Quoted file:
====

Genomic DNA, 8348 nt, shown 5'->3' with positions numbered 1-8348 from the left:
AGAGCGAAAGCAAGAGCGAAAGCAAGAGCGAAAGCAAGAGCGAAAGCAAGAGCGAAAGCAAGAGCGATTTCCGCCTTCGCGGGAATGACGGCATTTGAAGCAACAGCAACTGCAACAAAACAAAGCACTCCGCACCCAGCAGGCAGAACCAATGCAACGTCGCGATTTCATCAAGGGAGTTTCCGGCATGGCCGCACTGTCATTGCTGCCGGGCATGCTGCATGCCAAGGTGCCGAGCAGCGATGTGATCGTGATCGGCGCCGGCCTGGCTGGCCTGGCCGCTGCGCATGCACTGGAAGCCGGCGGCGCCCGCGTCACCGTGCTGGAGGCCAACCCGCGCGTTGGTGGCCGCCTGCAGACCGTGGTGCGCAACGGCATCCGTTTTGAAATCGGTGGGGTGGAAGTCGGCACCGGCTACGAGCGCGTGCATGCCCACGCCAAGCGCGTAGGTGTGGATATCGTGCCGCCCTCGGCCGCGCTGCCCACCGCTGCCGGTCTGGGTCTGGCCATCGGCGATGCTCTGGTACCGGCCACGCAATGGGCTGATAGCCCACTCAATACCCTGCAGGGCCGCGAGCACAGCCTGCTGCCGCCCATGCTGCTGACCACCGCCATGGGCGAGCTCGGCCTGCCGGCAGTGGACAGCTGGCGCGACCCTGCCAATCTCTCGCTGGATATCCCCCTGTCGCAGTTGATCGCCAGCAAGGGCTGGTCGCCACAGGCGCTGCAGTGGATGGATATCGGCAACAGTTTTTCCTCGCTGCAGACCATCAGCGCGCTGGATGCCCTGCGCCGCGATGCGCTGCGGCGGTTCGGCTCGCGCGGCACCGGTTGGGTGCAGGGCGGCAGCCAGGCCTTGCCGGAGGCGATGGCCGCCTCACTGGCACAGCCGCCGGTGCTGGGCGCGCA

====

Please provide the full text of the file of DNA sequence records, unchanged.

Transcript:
Genomic DNA, 8348 nt, shown 5'->3' with positions numbered 1-8348 from the left:
AGAGCGAAAGCAAGAGCGAAAGCAAGAGCGAAAGCAAGAGCGAAAGCAAGAGCGAAAGCAAGAGCGATTTCCGCCTTCGCGGGAATGACGGCATTTGAAGCAACAGCAACTGCAACAAAACAAAGCACTCCGCACCCAGCAGGCAGAACCAATGCAACGTCGCGATTTCATCAAGGGAGTTTCCGGCATGGCCGCACTGTCATTGCTGCCGGGCATGCTGCATGCCAAGGTGCCGAGCAGCGATGTGATCGTGATCGGCGCCGGCCTGGCTGGCCTGGCCGCTGCGCATGCACTGGAAGCCGGCGGCGCCCGCGTCACCGTGCTGGAGGCCAACCCGCGCGTTGGTGGCCGCCTGCAGACCGTGGTGCGCAACGGCATCCGTTTTGAAATCGGTGGGGTGGAAGTCGGCACCGGCTACGAGCGCGTGCATGCCCACGCCAAGCGCGTAGGTGTGGATATCGTGCCGCCCTCGGCCGCGCTGCCCACCGCTGCCGGTCTGGGTCTGGCCATCGGCGATGCTCTGGTACCGGCCACGCAATGGGCTGATAGCCCACTCAATACCCTGCAGGGCCGCGAGCACAGCCTGCTGCCGCCCATGCTGCTGACCACCGCCATGGGCGAGCTCGGCCTGCCGGCAGTGGACAGCTGGCGCGACCCTGCCAATCTCTCGCTGGATATCCCCCTGTCGCAGTTGATCGCCAGCAAGGGCTGGTCGCCACAGGCGCTGCAGTGGATGGATATCGGCAACAGTTTTTCCTCGCTGCAGACCATCAGCGCGCTGGATGCCCTGCGCCGCGATGCGCTGCGGCGGTTCGGCTCGCGCGGCACCGGTTGGGTGCAGGGCGGCAGCCAGGCCTTGCCGGAGGCGATGGCCGCCTCACTGGCACAGCCGCCGGTGCTGGGCGCGCA